The about million species of insects known to humanity thus far have managed to neatly fit into one of 31 existing scientific orders. However, when George Poinar, Jr., the world’s leading expert on plant and animal life forms found preserved in amber, saw the carcass of this 100-million-year-old insect, he knew it would require its own scientific order – an incredibly rare event.
According to the emeritus professor of entomology at Oregon State University’s College of Science, the insect had many features that did not match those of any other insect species he had encountered. The most prominent were its triangular head and bulging eyes that gave the female bug an “E.T.-like” appearance. To be clear, triangular heads are not unusual in insects. However, it is always the hypotenuse, or the longest side of the right angle, that is attached to insect’s neck. In the case of this mysterious insect, it was the vertex, or the highest point of the triangle, that connected to the neck. This enabled the bug to see almost 180 degrees by simply turning its head sideways.
Poinar and his team, who published their findings in the journal Cretaceous Research in December 2016, believe that the wingless insect was an omnivore that resided in tree bark fissures and fed on mites, worms, and fungi. Its long, narrow, flat body and slender legs, indicate that it could move quickly. The researchers were also able to detect glands on the insect’s neck which they think may have secreted a chemical to repel predators.
The bug, categorized in a newly created order Aethiocarenodea, was named Aethiocarenus burmanicus in honor of the Hukawng Valley mines of Myanmar – previously known as Burma — where the amber was discovered. While the researchers are not sure how the arthropods became extinct, they speculate it was most likely due to the loss of their preferred habitat. Given that scientists have been able to find just one other amber preserved specimen of this alien-like insect, they expect the scientific order to be a very exclusive club with just two members. In comparison, Coleoptera, the largest order to which beetles belong, boasts hundreds of thousands of species.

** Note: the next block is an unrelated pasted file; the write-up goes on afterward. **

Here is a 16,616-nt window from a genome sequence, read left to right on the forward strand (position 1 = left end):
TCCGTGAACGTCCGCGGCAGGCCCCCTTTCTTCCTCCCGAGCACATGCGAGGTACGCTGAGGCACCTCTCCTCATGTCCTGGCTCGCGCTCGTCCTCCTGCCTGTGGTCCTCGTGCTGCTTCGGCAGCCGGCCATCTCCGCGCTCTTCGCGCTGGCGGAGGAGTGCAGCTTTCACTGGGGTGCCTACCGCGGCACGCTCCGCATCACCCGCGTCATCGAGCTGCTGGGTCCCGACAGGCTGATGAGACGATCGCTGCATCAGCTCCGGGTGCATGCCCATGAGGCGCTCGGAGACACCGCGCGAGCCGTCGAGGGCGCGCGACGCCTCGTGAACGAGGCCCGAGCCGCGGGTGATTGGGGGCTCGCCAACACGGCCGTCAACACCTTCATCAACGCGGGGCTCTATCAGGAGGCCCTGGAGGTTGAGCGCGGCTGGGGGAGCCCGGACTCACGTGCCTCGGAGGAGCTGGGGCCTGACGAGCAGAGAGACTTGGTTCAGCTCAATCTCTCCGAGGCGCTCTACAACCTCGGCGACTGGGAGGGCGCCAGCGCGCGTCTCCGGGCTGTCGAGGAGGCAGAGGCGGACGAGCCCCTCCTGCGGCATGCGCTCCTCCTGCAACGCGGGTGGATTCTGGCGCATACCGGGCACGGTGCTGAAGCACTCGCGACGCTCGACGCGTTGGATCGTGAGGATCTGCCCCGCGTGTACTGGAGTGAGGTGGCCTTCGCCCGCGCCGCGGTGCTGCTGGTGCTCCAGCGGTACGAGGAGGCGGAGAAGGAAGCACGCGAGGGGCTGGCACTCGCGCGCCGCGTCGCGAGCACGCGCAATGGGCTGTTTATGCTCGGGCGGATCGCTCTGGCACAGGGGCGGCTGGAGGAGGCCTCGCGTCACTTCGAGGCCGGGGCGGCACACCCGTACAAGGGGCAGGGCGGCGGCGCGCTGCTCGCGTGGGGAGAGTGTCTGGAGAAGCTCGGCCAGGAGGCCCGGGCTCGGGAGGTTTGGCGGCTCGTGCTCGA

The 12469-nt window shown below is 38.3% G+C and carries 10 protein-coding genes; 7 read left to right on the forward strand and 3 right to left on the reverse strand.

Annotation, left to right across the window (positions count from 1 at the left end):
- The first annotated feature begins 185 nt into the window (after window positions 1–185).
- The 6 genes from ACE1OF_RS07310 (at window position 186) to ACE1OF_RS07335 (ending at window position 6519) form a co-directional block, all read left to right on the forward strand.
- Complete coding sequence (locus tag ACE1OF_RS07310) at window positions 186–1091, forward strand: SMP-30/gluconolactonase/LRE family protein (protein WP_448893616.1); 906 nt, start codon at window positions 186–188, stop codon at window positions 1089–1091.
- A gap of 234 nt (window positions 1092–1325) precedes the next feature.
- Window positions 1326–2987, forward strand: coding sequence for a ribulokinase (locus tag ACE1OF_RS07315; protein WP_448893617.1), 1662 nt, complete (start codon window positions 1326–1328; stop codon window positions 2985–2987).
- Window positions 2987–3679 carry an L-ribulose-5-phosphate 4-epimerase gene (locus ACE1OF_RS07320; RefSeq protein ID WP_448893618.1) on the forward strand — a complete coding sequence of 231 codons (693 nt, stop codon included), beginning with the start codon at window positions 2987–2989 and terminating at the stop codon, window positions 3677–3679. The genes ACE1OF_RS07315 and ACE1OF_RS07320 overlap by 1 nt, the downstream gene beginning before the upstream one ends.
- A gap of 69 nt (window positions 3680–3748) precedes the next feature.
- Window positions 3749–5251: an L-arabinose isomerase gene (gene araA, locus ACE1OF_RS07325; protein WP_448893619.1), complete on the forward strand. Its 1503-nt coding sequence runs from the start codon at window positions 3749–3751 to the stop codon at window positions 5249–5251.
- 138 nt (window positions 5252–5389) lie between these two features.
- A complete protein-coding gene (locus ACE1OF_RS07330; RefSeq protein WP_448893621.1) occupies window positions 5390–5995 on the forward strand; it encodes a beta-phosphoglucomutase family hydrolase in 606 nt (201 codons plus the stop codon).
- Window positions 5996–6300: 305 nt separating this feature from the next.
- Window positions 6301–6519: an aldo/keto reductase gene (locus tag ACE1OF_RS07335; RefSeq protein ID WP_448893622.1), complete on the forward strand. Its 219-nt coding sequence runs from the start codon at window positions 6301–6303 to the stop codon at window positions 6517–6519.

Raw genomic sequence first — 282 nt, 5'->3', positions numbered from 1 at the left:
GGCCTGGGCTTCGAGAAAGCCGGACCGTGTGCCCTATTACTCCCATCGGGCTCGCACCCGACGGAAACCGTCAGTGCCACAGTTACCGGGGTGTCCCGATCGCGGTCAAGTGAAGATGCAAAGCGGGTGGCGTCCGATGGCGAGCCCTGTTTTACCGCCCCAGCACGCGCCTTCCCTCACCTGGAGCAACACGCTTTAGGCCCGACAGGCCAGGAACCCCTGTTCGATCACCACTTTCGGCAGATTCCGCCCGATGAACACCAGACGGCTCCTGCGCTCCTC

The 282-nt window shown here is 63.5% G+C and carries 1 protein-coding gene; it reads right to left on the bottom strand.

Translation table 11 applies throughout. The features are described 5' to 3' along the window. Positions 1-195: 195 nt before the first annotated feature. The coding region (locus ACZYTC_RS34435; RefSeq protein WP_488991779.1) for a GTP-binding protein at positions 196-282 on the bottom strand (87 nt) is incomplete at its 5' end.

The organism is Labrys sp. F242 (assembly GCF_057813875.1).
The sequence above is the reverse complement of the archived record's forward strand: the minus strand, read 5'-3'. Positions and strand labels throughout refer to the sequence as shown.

If you think the Aethiocarenus burmanicus looks scary, you are not alone. Poinar was so intrigued by his find, which “looked so much like the way aliens are often portrayed,” that he created a Halloween mask resembling the insect’s head. However, it was not as big a hit as he had hoped. The researcher says, “When trick-or-treaters came by, it scared the little kids so much I took it off.”
Resources: wired.com, phys.org, sciencedirect.com